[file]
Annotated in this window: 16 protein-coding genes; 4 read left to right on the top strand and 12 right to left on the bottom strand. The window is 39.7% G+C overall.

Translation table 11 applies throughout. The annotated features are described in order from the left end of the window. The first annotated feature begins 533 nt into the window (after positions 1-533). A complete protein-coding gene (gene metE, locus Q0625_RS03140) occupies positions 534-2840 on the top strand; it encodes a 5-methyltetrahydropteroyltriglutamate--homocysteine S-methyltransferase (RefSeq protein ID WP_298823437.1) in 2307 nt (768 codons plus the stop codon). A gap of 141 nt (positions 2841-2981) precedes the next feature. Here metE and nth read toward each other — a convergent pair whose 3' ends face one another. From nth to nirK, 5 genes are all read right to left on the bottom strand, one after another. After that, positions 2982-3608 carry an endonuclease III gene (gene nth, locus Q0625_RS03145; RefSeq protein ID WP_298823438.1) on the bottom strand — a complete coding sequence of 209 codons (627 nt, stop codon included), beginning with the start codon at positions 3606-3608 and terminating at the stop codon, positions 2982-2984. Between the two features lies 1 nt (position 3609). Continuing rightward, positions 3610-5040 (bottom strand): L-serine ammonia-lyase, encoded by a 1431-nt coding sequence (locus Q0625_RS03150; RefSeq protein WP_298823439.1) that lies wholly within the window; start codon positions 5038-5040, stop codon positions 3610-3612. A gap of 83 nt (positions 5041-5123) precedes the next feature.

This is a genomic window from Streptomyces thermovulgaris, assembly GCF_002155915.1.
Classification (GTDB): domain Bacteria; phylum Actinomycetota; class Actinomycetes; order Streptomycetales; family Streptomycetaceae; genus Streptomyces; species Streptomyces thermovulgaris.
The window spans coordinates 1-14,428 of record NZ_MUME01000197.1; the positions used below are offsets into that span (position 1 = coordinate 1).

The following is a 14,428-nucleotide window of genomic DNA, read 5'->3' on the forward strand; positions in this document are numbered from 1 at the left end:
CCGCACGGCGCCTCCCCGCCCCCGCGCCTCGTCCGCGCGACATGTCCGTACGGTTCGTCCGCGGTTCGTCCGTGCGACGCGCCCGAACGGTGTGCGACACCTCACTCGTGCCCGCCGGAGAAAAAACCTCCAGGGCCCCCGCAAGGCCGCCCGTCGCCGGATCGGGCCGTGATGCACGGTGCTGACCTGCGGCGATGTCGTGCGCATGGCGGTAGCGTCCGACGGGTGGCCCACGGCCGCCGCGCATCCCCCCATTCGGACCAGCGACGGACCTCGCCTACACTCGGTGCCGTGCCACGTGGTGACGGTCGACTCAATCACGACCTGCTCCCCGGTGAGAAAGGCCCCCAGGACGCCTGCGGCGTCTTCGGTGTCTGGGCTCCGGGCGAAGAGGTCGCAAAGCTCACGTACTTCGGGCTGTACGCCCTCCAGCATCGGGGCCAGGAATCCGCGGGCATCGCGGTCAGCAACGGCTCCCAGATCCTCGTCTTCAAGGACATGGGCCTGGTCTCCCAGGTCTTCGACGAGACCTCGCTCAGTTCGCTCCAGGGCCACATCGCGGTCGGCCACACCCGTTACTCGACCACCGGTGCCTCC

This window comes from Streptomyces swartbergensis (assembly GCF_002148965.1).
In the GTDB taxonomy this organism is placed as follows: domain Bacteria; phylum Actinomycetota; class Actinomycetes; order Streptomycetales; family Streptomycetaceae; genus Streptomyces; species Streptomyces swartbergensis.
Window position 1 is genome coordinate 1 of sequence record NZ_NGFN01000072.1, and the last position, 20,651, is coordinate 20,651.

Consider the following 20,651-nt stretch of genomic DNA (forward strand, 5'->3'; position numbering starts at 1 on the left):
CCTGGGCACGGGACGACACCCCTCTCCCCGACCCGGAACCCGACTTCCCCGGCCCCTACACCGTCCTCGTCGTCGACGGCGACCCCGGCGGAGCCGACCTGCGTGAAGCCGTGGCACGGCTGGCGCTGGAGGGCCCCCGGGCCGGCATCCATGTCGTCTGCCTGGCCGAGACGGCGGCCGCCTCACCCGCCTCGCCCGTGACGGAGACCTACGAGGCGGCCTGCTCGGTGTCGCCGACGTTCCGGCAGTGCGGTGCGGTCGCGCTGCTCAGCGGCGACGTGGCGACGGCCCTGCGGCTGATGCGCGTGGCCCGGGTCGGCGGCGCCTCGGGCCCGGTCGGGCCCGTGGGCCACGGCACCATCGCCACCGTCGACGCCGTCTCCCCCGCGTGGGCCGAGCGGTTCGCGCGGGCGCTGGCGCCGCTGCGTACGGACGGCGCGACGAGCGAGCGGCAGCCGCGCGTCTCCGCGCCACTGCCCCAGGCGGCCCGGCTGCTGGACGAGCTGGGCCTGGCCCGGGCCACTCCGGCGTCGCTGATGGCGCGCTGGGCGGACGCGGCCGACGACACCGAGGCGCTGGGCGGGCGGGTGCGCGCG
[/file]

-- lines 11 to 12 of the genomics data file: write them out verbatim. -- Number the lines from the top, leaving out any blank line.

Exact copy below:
Consider the following 20,651-nt stretch of genomic DNA (forward strand, 5'->3'; position numbering starts at 1 on the left):
CCTGGGCACGGGACGACACCCCTCTCCCCGACCCGGAACCCGACTTCCCCGGCCCCTACACCGTCCTCGTCGTCGACGGCGACCCCGGCGGAGCCGACCTGCGTGAAGCCGTGGCACGGCTGGCGCTGGAGGGCCCCCGGGCCGGCATCCATGTCGTCTGCCTGGCCGAGACGGCGGCCGCCTCACCCGCCTCGCCCGTGACGGAGACCTACGAGGCGGCCTGCTCGGTGTCGCCGACGTTCCGGCAGTGCGGTGCGGTCGCGCTGCTCAGCGGCGACGTGGCGACGGCCCTGCGGCTGATGCGCGTGGCCCGGGTCGGCGGCGCCTCGGGCCCGGTCGGGCCCGTGGGCCACGGCACCATCGCCACCGTCGACGCCGTCTCCCCCGCGTGGGCCGAGCGGTTCGCGCGGGCGCTGGCGCCGCTGCGTACGGACGGCGCGACGAGCGAGCGGCAGCCGCGCGTCTCCGCGCCACTGCCCCAGGCGGCCCGGCTGCTGGACGAGCTGGGCCTGGCCCGGGCCACTCCGGCGTCGCTGATGGCGCGCTGGGCGGACGCGGCCGACGACACCGAGGCGCTGGGCGGGCGGGTGCGCGCG